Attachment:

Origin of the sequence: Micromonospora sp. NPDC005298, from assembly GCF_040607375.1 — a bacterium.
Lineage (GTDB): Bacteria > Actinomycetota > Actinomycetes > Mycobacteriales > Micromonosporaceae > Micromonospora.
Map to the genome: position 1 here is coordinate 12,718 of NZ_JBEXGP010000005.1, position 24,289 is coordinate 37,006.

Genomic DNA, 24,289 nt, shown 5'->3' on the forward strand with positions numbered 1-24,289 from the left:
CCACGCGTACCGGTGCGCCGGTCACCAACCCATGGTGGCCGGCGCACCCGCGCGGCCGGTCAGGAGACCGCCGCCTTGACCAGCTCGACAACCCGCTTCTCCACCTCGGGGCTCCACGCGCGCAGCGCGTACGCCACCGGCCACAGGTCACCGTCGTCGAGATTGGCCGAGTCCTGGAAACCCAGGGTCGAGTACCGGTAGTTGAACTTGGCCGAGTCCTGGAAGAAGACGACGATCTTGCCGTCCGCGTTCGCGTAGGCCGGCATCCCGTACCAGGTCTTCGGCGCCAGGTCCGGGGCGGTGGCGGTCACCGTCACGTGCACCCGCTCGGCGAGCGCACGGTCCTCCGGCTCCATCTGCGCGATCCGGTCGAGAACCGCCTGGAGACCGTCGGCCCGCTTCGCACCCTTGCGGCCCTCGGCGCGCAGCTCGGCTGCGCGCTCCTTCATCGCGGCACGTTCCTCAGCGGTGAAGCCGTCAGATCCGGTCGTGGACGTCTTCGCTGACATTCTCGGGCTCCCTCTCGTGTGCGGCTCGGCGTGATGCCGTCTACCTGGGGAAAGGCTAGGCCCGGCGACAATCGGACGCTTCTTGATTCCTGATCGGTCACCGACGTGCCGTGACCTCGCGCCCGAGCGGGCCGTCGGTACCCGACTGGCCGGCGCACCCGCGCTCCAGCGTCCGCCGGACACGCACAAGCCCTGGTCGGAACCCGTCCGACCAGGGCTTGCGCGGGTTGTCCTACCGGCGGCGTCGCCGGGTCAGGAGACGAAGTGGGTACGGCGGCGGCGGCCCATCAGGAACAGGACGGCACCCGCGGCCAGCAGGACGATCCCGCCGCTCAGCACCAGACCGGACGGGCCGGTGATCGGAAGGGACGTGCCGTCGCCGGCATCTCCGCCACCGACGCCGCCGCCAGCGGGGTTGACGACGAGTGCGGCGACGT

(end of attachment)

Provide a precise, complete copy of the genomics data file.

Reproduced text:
Origin of the sequence: Micromonospora sp. NPDC005298, from assembly GCF_040607375.1 — a bacterium.
Lineage (GTDB): Bacteria > Actinomycetota > Actinomycetes > Mycobacteriales > Micromonosporaceae > Micromonospora.
Map to the genome: position 1 here is coordinate 12,718 of NZ_JBEXGP010000005.1, position 24,289 is coordinate 37,006.

Genomic DNA, 24,289 nt, shown 5'->3' on the forward strand with positions numbered 1-24,289 from the left:
CCACGCGTACCGGTGCGCCGGTCACCAACCCATGGTGGCCGGCGCACCCGCGCGGCCGGTCAGGAGACCGCCGCCTTGACCAGCTCGACAACCCGCTTCTCCACCTCGGGGCTCCACGCGCGCAGCGCGTACGCCACCGGCCACAGGTCACCGTCGTCGAGATTGGCCGAGTCCTGGAAACCCAGGGTCGAGTACCGGTAGTTGAACTTGGCCGAGTCCTGGAAGAAGACGACGATCTTGCCGTCCGCGTTCGCGTAGGCCGGCATCCCGTACCAGGTCTTCGGCGCCAGGTCCGGGGCGGTGGCGGTCACCGTCACGTGCACCCGCTCGGCGAGCGCACGGTCCTCCGGCTCCATCTGCGCGATCCGGTCGAGAACCGCCTGGAGACCGTCGGCCCGCTTCGCACCCTTGCGGCCCTCGGCGCGCAGCTCGGCTGCGCGCTCCTTCATCGCGGCACGTTCCTCAGCGGTGAAGCCGTCAGATCCGGTCGTGGACGTCTTCGCTGACATTCTCGGGCTCCCTCTCGTGTGCGGCTCGGCGTGATGCCGTCTACCTGGGGAAAGGCTAGGCCCGGCGACAATCGGACGCTTCTTGATTCCTGATCGGTCACCGACGTGCCGTGACCTCGCGCCCGAGCGGGCCGTCGGTACCCGACTGGCCGGCGCACCCGCGCTCCAGCGTCCGCCGGACACGCACAAGCCCTGGTCGGAACCCGTCCGACCAGGGCTTGCGCGGGTTGTCCTACCGGCGGCGTCGCCGGGTCAGGAGACGAAGTGGGTACGGCGGCGGCGGCCCATCAGGAACAGGACGGCACCCGCGGCCAGCAGGACGATCCCGCCGCTCAGCACCAGACCGGACGGGCCGGTGATCGGAAGGGACGTGCCGTCGCCGGCATCTCCGCCACCGACGCCGCCGCCAGCGGGGTTGACGACGAGTGCGGCGACGT